I wish to install a exterior socket, primarily to run an electric livestock fence. However would be nice to use for other typical electric domestic power tools, power washer and such like. I intend to use as a permenant extension lead buried in a trench but connected to the mains with a normal 3 pin plug into my barn which is equipped with a mains supply and its own fuse box (modern) I will of course fit with a circuit breaker. Distance from interior socket to exterior socket willbe 30-50 meters. Which armoured cable should i buy - 3 core 2.5 mm good enough i see a number of different ratings and such like - please advise.
Running the distance you propose you need to consider volt drop. If you look at http://www.ericpalmer.fsnet.co.uk/Table4D5.html all the volt drops are given.
If I take 2.5mm at 50 meters and 13 amp as an example we have 11.7 volt drop which just misses the allowance for sockets at 11.5 volt. Although the equipment you use may be able to stand that drop as the impedance drops also you reach a point where a short circuit will not work the magnetic part of a normal MCB. Of course on a farm all sockets of 32 amp or less must be RCD protected to 30ma and above 32 amp RCD protected to 100ma but the special section for farms has a few other conditions as well especially on earthing.
I seem to remember at least 4mm for any bonding conductor and I would tend not to fit any SWA under 6mm because at 6mm the combined earth of core and outer steel comply with earthing but again electric fence comes under BS EN 60335-2-76 Amended July 2008 and I think there may be electrolysis issues as well.
When working in industry we would keep 6mm 3 core SWA in stock it was cheaper by the role and it was rare to use anything smaller as it cost more to get a length in special.
It was biggest cable that would fit a 20mm gland.
All best Eric
In my opinion there are so many issues & regulations to comply with in the job you're describing you would be mad to go ahead and install it yourself, and if the building obtains its supply from the same source as the domestic supply then part P applies and you would be breaking the law to continue.
Call the experts in and pay the going rate. At least you'll still be alive to cry after you've paid the bill!!!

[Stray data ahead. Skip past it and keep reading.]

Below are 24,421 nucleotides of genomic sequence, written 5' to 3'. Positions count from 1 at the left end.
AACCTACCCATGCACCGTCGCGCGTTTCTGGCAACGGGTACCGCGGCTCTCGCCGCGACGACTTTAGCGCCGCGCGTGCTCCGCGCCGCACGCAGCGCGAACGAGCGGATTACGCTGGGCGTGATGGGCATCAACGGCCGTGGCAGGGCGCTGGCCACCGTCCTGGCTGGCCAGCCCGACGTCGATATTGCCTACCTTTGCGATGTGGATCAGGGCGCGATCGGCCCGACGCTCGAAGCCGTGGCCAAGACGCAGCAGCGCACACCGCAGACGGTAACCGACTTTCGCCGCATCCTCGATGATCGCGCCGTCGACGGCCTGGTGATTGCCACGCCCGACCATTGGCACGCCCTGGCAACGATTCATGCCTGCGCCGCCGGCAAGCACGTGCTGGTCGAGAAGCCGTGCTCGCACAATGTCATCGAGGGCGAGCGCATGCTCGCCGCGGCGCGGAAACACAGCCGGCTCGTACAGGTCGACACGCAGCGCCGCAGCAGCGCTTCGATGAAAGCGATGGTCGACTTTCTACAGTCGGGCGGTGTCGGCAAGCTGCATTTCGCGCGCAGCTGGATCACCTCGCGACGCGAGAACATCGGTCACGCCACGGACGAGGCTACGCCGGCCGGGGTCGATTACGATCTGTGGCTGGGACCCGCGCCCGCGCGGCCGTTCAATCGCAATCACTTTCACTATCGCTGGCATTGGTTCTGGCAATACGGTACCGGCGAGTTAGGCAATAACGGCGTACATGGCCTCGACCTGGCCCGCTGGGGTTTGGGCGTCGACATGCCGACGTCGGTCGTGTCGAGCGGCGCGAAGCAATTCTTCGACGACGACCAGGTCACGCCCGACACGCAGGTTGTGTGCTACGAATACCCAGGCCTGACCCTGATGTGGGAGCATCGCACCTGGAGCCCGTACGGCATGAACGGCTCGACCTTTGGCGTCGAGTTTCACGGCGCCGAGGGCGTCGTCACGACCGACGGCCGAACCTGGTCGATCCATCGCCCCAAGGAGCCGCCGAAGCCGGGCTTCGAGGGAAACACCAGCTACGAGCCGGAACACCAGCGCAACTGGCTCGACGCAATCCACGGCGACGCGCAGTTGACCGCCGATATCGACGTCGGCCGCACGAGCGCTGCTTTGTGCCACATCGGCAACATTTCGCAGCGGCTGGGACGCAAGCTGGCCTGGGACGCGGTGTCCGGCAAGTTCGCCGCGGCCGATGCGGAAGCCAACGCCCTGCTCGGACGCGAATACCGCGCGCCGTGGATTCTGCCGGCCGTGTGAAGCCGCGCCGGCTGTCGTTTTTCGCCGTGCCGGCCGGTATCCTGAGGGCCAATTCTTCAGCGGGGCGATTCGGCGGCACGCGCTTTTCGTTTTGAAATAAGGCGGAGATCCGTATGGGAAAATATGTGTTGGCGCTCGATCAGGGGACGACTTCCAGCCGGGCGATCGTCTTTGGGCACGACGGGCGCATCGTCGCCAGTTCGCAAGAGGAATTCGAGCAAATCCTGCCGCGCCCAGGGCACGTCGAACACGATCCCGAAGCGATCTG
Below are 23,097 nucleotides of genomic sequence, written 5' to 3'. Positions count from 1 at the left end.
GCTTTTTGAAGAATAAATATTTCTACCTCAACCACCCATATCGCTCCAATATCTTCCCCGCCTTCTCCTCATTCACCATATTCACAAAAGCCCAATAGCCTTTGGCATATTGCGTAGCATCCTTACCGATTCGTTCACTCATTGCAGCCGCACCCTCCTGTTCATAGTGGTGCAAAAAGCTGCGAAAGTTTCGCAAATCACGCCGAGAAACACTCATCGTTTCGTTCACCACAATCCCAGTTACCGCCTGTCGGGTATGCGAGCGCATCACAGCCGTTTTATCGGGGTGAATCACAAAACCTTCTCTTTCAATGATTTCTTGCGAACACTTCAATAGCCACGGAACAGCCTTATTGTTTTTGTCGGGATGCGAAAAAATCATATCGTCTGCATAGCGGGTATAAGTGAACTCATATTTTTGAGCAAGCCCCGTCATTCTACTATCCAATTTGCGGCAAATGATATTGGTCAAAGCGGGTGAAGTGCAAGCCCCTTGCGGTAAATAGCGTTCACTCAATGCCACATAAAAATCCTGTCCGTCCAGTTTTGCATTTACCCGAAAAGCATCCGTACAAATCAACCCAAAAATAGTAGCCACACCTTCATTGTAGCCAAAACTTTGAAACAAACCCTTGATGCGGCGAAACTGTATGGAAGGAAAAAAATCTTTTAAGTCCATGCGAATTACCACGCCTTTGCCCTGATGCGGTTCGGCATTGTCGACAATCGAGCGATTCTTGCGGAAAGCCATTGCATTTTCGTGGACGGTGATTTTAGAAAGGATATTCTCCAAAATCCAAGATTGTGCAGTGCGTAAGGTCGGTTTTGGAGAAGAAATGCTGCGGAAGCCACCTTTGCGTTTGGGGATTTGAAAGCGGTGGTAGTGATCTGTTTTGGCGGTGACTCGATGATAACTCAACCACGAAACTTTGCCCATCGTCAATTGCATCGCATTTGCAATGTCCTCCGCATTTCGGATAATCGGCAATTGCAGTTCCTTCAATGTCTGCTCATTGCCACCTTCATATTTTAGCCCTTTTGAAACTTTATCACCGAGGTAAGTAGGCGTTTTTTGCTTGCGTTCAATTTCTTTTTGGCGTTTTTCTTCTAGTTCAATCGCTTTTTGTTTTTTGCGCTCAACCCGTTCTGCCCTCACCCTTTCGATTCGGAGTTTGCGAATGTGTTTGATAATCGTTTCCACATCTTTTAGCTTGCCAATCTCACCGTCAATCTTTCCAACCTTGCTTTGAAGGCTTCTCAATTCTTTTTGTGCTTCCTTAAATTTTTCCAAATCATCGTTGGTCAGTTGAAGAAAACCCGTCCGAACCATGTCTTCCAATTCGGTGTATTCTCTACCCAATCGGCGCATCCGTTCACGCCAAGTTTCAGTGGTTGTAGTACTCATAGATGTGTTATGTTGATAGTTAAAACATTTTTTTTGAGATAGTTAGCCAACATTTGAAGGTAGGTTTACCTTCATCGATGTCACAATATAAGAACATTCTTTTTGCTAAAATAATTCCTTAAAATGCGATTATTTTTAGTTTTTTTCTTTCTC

I have little more time on my hands so I will go a little further.
2.5mm is about the thickest cable that will fit in a plug and connecting the wire armour directly would be impossible so you would need some sort of box to change cable size. A Metal Clad Double Pole Switch & Flex Outlet 20A would allow this and also allow isolation or 13A RCD FCU Metal Clad if the supply needs fusing and RCD protection see http://www.screwfix.com/prods/79996/Ele ... Metal-Clad for an example. These however have a maximum size of 4mm cable which would change what I had said before.
The same would apply the other end and since 4mm will go directly into holes in metal clad sockets it would seem better to use the smaller cable.
With 11mv/A/m at 13 amp it would be good for 80 meters. Of course there will be resistance feeding the cable and away from cable so will be under 80 meters but you are only looking for 50 meters.
ok, basically this is not a d.i.y. job for someone whos knowledge runs as far as wiring a plug and swapping a socket face over. Call an electrician, I assumed i could just get a length of armoured cable - stick a plug on one end and a socket on the other and bobs your uncle - it appears bob is not my uncle so id better call in a sparks. Of course i was aware my assumption could be wrong - hence the question. Intelligent enough to be aware that i dont know much. To be honest much of what u have told me i dont understand, and when we are talking electricity ive learnt along with plumbing. Ussually cheaper and safer to pay a man, everything else pretty much im happy to try and conquer and put failure down to experiance. But death and deluge ussually not worth the trouble :lol:
DIY how to tutorial projects and guides - Did you know we have a DIY Projects section? Well, if no, then we certainly do! Within this area of our site have literally hundreds of how-to guides and tutorials that cover a huge range of home improvement tasks. Each page also comes with pictures and a video to make completing those jobs even easier!